“The difference a guide dog made to my independence is amazing. I have greater confidence to travel and visit new places,” he says.
Having always had a keen interest in goat farming and being a frequent visitor to Cape Clear, Ed bought several acres of land and moved to Cape Clear in 1979.
Over the years, Ed has had six guide dogs from Irish Guide Dogs for the Blind. He trained with his current guide dog, Izzy, in 2007.
“Izzy is an excellent guide whether working in the city or the country,” he says. “My work as a goat farmer would be impossible without her.”
‘Holly allows me to do what I want with total independence’
Donnacha McCarthy, from Drimoleague, Co Cork, suffered a rapid loss of sight at age 10 following a battle with leukaemia, leaving him in total darkness within a matter of weeks.
He began working with Irish Guide Dogs as a teenager, learning to use the long cane and independent living skills as part of the organisation’s Child Mobility Programme.
Because of this, Donnacha was always aware of the positive experiences of other guide dog owners and that convinced him to join the waiting list for a guide dog soon after he was eligible.
Since being matched with Holly in 2008, Donnacha says his life has been transformed: “She allows me to do what I want with total independence, be that going to work every day, going to the gym or something as simple as going for a walk. I can safely say she has been the best aid I’ve had since losing my sight.”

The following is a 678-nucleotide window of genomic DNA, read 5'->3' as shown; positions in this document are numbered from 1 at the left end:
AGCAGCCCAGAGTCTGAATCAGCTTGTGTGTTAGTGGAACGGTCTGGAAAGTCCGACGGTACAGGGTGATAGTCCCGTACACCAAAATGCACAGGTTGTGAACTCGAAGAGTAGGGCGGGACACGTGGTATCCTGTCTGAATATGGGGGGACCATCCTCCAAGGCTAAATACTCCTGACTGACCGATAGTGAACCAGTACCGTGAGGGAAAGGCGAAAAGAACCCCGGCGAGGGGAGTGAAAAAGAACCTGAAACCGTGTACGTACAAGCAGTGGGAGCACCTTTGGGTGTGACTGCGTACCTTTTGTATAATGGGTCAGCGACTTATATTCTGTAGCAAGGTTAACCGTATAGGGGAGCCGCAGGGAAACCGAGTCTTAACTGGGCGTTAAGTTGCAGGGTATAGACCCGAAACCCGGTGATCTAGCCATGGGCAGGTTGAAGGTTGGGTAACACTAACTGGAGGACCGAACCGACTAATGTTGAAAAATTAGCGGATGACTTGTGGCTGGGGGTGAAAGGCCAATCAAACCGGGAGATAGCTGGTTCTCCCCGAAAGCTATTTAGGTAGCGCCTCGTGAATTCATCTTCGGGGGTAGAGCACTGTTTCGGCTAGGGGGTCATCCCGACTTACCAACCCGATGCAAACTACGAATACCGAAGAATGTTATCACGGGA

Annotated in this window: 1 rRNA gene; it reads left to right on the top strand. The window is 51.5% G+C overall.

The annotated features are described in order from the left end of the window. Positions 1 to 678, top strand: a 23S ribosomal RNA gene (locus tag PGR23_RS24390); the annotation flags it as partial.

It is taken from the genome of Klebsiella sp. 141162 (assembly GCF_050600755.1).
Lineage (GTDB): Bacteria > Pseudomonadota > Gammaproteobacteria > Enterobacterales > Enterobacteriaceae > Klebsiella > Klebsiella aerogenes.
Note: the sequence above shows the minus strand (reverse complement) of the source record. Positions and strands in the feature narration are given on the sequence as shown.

With Holly’s help, Donnacha moved from Cork to Dublin and took up full-time work. He’s also a member of the Blind Football Ireland squad and regularly trains in Dublin, with Holly waiting patiently on the sidelines.
‘Before I got a guide dog I was totally dependent on others’
Joe Bollard has been blind for the last 77 years, following an operation at the age of two.
“I don’t mind being blind as I never recall being able to see. When I proposed to my wife I said: ‘I’m blind and a musician, that’s as bad as it’s going to get!’”
For most of his life, he always relied on others to help him get around. Despite being a talented piano player and touring around Ireland and America, until 1975, he had never been out by himself. He tried using a long cane but never felt safe.
“I was a danger to myself and others,” Joe says.
However, a visit from a school friend in the 1970s changed everything. Joe’s friend had a guide dog and he was amazed at the independence it gave him. In 1975 Joe applied to Irish Guide Dogs and was matched with Adam.
“Before I got a guide dog, life was OK. I was totally dependent on others. Now life is incredible. I enjoy nothing more than leaving the house first thing every day and strolling to Bray harbour.”
Joe now works with his fifth guide dog, York, and still appreciates the freedom a guide dog provides.
‘Jamie is so happy with his pal Daisy and so confident’
Life was very different for the McGrath family before they met assistance dog, Daisy. Jamie, 11, has autism and, with a family of six, it was difficult for his mother, Christine, to manage.
“You have to meticulously plan everything for a child with special needs,” Christine says.
“We were so limited in going out. Jamie bolted a lot and safety was a huge issue. It got to the stage where we just stopped trying.”
Jamie had been on the waiting list for three years before being matched with Daisy in the summer of 2013. After a successful matching visit and training week at Irish Guide Dogs Headquarters, Daisy was ready to go home to the McGrath household.
The difference in all their lives has been astounding. Only six months after Daisy joining the McGrath family, they are now all able to go out together for meals or on other days out, without worrying about Jamie.
“I don’t even think about going out anymore,” Christine says.
“Jamie is so happy with his pal Daisy and so much more confident.
“It was worth the wait. We now have a fabulous dog.”